As Typhoon Mawar aimed its fury at Guam, residents facing terrifying winds and crashing waves from the strongest typhoon to hit the US Pacific territory in decades had identical twin meteorologists to keep them informed — and provide the outside world with a glimpse of the chaos unfolding on the remote island. Landon Aydlett, the National Weather Service’s Guam warning coordination meteorologist, and his brother Brandon, science and operations officer, broadcasted daily Facebook Live updates that were watched by thousands.
The brothers drew the attention of local media, becoming a source of comfort for worried residents. They were able to provide the latest weather information while keeping people safe by providing visuals of their surroundings, Aydlett told NPR. They also answered questions about the weather and encouraged people to stay inside.
They also reminded people to stay away from downed trees and power lines, keep their pets indoors, and use sandbags to protect their homes. They warned that those not sheltering in reinforced concrete structures could be at serious risk of injury or death. (The AP notes that Guam’s building codes have required homes to be built of concrete since 2002.) The typhoon had brought heavy rains, strong winds, a life-threatening storm surge and knocked out power to many parts of the island.
On the island’s northern tip, where the eye of the storm passed over Wednesday evening, winds reached 140 mph. The typhoon was still strengthening, with its maximum sustained winds expected to remain at that level through Friday.
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It’s been hard to determine the scope of damage as rain, wind, and a storm surge continued Thursday. But videos posted to social media showed flipped pickup trucks, solar panels flying through the air, part of a hotel’s exterior wall crumbling to the ground and exposing rebar, and water swamping homes.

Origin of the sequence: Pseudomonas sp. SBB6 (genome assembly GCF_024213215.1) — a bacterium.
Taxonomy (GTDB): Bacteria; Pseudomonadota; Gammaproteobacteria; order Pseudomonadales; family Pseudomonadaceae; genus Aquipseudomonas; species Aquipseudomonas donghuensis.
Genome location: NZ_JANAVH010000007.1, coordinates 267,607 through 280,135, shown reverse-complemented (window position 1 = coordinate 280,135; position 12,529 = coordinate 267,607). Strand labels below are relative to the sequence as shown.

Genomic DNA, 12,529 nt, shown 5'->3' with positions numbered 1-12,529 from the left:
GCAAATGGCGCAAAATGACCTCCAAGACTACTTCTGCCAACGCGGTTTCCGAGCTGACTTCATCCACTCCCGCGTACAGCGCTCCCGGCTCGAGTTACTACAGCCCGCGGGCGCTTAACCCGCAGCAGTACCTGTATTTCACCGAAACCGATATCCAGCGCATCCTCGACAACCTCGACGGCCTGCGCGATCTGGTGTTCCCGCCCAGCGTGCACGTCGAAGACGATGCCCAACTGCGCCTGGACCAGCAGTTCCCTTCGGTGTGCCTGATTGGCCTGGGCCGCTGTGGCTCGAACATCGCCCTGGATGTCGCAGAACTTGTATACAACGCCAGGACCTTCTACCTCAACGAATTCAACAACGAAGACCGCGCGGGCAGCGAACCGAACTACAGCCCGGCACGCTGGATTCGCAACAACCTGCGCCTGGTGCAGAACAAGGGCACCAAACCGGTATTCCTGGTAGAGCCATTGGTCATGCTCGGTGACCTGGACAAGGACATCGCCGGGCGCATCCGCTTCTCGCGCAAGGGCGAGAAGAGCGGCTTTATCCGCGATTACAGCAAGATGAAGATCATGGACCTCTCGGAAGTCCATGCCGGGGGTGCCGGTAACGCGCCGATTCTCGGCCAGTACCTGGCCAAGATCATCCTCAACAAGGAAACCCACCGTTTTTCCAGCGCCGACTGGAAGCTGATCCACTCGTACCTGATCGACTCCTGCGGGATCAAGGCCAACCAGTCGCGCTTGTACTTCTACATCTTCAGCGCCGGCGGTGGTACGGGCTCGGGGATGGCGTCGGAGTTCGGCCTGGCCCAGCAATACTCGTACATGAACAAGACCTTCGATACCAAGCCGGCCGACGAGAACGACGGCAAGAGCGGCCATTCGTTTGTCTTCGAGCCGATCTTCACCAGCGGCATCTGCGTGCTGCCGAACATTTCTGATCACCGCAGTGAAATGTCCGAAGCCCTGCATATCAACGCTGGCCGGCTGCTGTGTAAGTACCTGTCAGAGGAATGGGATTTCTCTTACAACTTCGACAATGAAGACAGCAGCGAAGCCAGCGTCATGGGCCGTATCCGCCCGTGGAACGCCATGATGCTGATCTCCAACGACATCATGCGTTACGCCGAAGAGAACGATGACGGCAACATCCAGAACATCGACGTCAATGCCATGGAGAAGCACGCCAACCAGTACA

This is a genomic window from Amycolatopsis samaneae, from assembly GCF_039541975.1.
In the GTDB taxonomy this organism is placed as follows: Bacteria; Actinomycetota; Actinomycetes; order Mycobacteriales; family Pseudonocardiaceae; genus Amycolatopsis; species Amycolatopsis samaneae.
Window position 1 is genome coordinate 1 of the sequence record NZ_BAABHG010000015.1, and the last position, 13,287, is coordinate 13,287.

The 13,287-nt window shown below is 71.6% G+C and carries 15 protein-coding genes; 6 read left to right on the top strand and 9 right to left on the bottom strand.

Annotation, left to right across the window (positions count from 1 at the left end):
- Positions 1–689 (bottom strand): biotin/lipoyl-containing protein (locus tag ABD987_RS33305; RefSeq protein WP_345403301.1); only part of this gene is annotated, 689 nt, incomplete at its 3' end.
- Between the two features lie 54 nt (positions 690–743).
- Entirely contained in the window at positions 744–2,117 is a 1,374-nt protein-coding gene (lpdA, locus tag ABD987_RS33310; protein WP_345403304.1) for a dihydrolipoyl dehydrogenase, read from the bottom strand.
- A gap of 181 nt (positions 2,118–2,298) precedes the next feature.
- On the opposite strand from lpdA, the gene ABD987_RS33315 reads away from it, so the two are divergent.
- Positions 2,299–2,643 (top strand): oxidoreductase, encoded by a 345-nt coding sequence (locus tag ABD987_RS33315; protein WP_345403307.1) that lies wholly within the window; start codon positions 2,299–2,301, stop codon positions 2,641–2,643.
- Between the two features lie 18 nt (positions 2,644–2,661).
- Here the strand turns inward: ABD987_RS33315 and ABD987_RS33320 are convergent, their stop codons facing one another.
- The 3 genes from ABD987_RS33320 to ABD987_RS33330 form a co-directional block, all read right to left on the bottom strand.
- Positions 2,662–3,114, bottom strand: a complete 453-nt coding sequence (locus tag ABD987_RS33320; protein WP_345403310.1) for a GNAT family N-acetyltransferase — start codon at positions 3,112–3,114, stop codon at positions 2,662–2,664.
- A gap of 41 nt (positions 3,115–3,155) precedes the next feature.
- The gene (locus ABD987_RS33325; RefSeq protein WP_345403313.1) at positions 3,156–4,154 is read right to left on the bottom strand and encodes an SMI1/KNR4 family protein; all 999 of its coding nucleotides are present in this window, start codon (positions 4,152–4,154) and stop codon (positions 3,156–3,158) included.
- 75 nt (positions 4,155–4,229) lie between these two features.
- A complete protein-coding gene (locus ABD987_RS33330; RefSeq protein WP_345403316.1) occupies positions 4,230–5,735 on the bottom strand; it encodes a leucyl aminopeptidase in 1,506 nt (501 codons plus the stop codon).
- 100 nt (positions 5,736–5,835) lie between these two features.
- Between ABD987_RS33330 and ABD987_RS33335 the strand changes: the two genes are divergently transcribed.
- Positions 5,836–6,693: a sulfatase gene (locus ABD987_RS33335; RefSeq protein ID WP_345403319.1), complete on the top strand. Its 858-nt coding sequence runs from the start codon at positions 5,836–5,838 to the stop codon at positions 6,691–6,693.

In a video message to his constituents, Gov. Lou Leon Guerrero urged residents to stay home even after the storm’s strongest winds and rains have ended. He warned that residents might think it’s safe to leave their homes and assume the worst is over when they see calm conditions, but he said that would be a mistake.
President Biden approved Tuesday’s emergency declaration, authorizing the Federal Emergency Management Agency to help with the response. FEMA Associate Administrator Anne Bink tells NPR that the agency has pre-staged 100 staff members, including medical professionals and power restoration experts, and has over a million liters of water and 700,000 meals ready to go at a distribution center on the island. The USS Nimitz carrier strike group is headed to Guam to support the recovery effort, and Defense Department officials say it’s too soon to know how much damage the typhoon has caused. The crews of two Coast Guard cutters, the USCGC Myrtle Hazard and the USCGC Oliver Henry, have been taken off their regular patrols to avoid the typhoon. A third cutter, the USCGC Frederick Hatch, is on a routine patrol far away from the affected area.